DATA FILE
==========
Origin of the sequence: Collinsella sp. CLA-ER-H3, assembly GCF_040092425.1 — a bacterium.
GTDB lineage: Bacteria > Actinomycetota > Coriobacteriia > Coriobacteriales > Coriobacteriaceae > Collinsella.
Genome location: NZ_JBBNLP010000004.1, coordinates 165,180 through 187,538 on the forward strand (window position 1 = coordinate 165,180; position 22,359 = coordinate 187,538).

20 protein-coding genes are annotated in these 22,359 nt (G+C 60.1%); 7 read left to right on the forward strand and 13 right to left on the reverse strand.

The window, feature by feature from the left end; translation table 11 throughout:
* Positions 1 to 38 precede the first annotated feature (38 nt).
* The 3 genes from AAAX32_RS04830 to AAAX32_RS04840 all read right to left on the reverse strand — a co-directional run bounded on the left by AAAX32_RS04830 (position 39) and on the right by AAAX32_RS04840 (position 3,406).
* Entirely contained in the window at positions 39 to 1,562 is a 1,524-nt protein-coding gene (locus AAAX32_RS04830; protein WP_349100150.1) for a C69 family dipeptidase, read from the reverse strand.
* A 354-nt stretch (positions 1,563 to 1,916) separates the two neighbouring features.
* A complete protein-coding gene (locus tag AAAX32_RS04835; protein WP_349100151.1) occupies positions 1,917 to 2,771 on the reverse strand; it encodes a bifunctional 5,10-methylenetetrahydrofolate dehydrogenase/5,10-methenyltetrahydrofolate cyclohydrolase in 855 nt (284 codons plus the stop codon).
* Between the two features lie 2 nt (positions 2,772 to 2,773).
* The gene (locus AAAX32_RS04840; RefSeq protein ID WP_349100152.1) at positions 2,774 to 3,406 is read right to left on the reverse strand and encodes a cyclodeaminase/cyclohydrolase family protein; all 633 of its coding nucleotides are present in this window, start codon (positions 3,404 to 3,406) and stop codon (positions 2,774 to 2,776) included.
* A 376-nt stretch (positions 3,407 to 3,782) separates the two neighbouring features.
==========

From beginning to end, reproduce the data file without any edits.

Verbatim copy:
Origin of the sequence: Collinsella sp. CLA-ER-H3, assembly GCF_040092425.1 — a bacterium.
GTDB lineage: Bacteria > Actinomycetota > Coriobacteriia > Coriobacteriales > Coriobacteriaceae > Collinsella.
Genome location: NZ_JBBNLP010000004.1, coordinates 165,180 through 187,538 on the forward strand (window position 1 = coordinate 165,180; position 22,359 = coordinate 187,538).

20 protein-coding genes are annotated in these 22,359 nt (G+C 60.1%); 7 read left to right on the forward strand and 13 right to left on the reverse strand.

The window, feature by feature from the left end; translation table 11 throughout:
* Positions 1 to 38 precede the first annotated feature (38 nt).
* The 3 genes from AAAX32_RS04830 to AAAX32_RS04840 all read right to left on the reverse strand — a co-directional run bounded on the left by AAAX32_RS04830 (position 39) and on the right by AAAX32_RS04840 (position 3,406).
* Entirely contained in the window at positions 39 to 1,562 is a 1,524-nt protein-coding gene (locus AAAX32_RS04830; protein WP_349100150.1) for a C69 family dipeptidase, read from the reverse strand.
* A 354-nt stretch (positions 1,563 to 1,916) separates the two neighbouring features.
* A complete protein-coding gene (locus tag AAAX32_RS04835; protein WP_349100151.1) occupies positions 1,917 to 2,771 on the reverse strand; it encodes a bifunctional 5,10-methylenetetrahydrofolate dehydrogenase/5,10-methenyltetrahydrofolate cyclohydrolase in 855 nt (284 codons plus the stop codon).
* Between the two features lie 2 nt (positions 2,772 to 2,773).
* The gene (locus AAAX32_RS04840; RefSeq protein ID WP_349100152.1) at positions 2,774 to 3,406 is read right to left on the reverse strand and encodes a cyclodeaminase/cyclohydrolase family protein; all 633 of its coding nucleotides are present in this window, start codon (positions 3,404 to 3,406) and stop codon (positions 2,774 to 2,776) included.
* A 376-nt stretch (positions 3,407 to 3,782) separates the two neighbouring features.